Friday, July 3, 2015

Review: 'In Stereo', Starring Beau Garrett and Micah Hauptman

David (Micah Hauptman) and Brenda (Beau Garrett) are content being with one another. That is, until Brenda drops the big bomb and suggests they move in together. David, too scared to take that step, doesn't and 18 months later the two of them are living very separate lives. A photographer, David is on the brink of having his photos shown in a gallery and he's seeing Jennifer (Melissa Bolona), who is cheating on him with his best friend Chris (Kieran Campion). After a series of bad events has them crossing paths again, the true question becomes whether or not they should start fresh with each other.
The film's lead actors stand out in their roles and their characters are fascinating and have a lot to say, but this is halted by the movie's inability to spin a focused story and lead it down a certain path. The latter part of the film is focused on David and Brenda, and it takes off but never quite reaches its potential before crashing through to its final scene.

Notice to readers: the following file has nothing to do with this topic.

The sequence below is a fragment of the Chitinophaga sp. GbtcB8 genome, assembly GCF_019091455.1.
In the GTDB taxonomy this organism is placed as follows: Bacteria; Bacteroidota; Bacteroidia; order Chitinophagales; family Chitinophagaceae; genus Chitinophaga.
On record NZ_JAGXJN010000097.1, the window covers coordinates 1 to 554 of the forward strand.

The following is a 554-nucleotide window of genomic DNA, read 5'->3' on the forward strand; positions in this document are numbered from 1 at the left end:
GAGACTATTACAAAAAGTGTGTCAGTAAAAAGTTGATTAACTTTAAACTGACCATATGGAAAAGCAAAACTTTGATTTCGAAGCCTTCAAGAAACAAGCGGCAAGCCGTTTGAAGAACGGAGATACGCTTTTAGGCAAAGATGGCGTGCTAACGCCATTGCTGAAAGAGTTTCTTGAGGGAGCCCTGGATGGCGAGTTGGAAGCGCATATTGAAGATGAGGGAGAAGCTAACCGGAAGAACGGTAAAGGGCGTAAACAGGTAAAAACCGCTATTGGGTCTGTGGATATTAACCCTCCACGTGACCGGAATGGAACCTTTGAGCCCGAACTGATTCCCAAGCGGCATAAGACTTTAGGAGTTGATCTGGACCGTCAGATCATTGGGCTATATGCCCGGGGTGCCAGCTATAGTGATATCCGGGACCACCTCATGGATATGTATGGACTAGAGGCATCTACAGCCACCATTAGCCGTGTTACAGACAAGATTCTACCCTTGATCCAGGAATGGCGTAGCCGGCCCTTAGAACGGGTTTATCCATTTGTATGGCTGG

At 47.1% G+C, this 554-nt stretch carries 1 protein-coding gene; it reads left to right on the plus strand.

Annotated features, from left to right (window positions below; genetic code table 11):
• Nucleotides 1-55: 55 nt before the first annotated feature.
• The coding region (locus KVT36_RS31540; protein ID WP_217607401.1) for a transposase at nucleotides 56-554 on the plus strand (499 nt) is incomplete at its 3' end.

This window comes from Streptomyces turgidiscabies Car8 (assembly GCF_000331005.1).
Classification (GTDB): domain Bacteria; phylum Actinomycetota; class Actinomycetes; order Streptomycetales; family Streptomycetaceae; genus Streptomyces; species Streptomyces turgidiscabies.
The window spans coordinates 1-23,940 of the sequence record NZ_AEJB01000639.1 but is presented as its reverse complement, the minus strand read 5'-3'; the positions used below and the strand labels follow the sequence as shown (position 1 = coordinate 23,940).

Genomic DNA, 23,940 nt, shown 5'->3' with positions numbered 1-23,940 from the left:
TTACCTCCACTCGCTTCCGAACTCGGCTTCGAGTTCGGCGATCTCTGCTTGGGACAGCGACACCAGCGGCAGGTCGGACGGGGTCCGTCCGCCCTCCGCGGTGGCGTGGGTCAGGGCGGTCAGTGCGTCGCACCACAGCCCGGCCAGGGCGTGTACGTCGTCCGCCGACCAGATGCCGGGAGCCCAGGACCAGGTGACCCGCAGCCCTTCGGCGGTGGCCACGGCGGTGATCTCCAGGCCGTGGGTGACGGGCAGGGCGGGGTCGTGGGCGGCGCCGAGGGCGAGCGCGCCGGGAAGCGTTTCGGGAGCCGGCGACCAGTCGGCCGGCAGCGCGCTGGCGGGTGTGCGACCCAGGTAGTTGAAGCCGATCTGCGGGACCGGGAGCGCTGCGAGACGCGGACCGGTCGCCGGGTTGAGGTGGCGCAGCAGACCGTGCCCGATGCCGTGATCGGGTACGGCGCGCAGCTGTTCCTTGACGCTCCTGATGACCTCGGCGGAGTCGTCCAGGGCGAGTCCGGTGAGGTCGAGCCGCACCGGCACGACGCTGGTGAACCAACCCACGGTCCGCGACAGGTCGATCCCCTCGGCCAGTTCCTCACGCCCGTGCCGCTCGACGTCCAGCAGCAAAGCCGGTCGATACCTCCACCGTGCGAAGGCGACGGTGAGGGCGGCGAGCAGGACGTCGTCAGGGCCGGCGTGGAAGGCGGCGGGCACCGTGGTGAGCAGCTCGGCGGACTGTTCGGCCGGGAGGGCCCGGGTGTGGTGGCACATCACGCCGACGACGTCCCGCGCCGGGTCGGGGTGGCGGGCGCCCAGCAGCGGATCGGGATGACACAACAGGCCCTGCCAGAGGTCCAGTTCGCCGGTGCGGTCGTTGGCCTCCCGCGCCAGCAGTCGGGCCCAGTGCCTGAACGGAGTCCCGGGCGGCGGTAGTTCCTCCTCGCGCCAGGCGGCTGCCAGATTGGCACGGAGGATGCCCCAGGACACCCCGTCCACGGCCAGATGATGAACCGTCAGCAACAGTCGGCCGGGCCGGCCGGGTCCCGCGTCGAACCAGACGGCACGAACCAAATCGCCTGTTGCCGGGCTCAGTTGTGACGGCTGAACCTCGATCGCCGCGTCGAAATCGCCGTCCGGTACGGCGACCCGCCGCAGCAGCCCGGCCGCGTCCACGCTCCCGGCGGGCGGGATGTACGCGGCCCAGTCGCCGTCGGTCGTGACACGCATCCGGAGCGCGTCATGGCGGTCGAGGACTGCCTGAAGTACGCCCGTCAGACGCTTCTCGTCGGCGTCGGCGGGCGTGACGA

There is so much potential that is lost when the film shifts its focus to its supporting characters, who are both equally less interesting than their lead counterparts. In Stereo talks about love and whether any relationship can actually withstand longevity. David's cynicism, coupled with his long ranting reasoning that he uses on his shrink (Sean Cullen), is fun to listen to but doesn't seem like it ever goes anywhere. Brenda's cynicism for her acting auditions and career are just as entertaining to follow because her use of words while pissed off is clever. And the audience can see that these two people make each other better, however the film doesn't take enough time to explore this.
In Stereo has all the makings of a thoughtful take on love and relationships, but the film is too jumbled and messy. The entire second act is a back and forth of inactivity that will drive the audience toward impatience. If the focus of the film didn't shift so much, then our attentions would have lingered longer on the point of the story than on a script that was trying to be more clever than it came off. The film's cast has a whole lot of potential and without them the movie wouldn't have been as enjoyable. Full of potential and very enjoyable in some places, but ultimately underwhelming.

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